Thursday, 10 April 2014

Blackthorn Winter

 
Well, we are at the end of the blackthorn winter. If you are not sure what the blackthorn winter is, I shall endeavour to educate. In old country lore, there is a plant called the blackthorn, or if you prefer scientifically it is the Prunus spinosa. Anyway, it is said, when in flower, there is always a second winter. If you are unsure of what you are looking for, it is the bush with the horrendous thorns, the beautiful white cherry-like blossom and the incredibly tart fruit known as a sloe.  So now you know.

I must say, before the cold weather set in, I was enjoying the display of Magnolia flower. Many of you may be interested to know it is the very first example of an insect attracting flower, so thus it is the oldest flower design discovered in the fossil record.

In the garden, you may just about get away with still planting bare-rooted shrubs such as roses and raspberries, provided you give them a copious amount of food and a healthy watering.

Now is the time to prune some of the winter flowering plants such as Jasminum nudiflorum, Viburnum x bodnantense, Viburnum farreri and Viburnum Fragrans which should be at the end of their flowering. This early clip will allow them to grow new shoots for next year’s display, without the plant growing beyond the size you want.  This is quite an important tip for all those gardeners who want to know proper husbandry. Don’t just prune in summer or autumn randomly – try to prune the right plant at the right time, to improve the life of the plant and to improve flowering.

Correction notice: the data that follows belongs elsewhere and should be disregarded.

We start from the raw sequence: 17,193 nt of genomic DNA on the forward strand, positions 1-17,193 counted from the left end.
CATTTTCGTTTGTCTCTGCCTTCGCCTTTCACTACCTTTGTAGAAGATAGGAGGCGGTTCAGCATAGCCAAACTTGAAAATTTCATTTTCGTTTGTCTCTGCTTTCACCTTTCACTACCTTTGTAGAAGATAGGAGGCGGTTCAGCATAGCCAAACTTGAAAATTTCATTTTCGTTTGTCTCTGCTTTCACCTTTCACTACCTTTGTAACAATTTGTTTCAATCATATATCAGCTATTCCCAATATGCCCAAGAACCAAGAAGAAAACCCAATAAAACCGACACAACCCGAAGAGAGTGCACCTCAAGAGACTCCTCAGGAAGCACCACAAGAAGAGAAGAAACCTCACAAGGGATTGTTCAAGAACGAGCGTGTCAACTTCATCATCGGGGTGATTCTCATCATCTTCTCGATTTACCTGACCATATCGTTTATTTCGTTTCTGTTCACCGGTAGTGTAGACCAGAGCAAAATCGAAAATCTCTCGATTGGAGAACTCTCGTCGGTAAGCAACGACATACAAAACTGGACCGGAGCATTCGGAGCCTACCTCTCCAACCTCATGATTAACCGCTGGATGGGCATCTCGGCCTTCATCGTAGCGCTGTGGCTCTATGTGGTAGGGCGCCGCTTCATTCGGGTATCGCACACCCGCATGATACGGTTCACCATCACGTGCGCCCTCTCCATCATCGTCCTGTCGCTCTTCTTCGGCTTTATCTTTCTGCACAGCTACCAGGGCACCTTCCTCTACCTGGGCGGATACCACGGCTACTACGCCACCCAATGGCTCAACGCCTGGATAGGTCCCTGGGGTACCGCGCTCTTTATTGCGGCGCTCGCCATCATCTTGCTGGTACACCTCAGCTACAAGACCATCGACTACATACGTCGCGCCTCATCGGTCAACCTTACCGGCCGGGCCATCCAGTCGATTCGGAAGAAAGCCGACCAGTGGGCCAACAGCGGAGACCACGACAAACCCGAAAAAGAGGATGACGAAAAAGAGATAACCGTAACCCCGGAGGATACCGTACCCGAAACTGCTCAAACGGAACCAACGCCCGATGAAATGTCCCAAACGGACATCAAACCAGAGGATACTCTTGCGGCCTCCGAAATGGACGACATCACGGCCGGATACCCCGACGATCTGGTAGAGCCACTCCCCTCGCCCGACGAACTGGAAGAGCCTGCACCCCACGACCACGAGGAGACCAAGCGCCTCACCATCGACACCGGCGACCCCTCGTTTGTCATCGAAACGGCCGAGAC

Another key plant that is in flower now is the Camellia.  All that flowering is going to leave it a little short on food, so now is the time to give it a good boost with azalea food. This will not only help it for this year, but also next. Remember, prune a Camellia just after it has flowered to give it a chance to grow next year’s buds.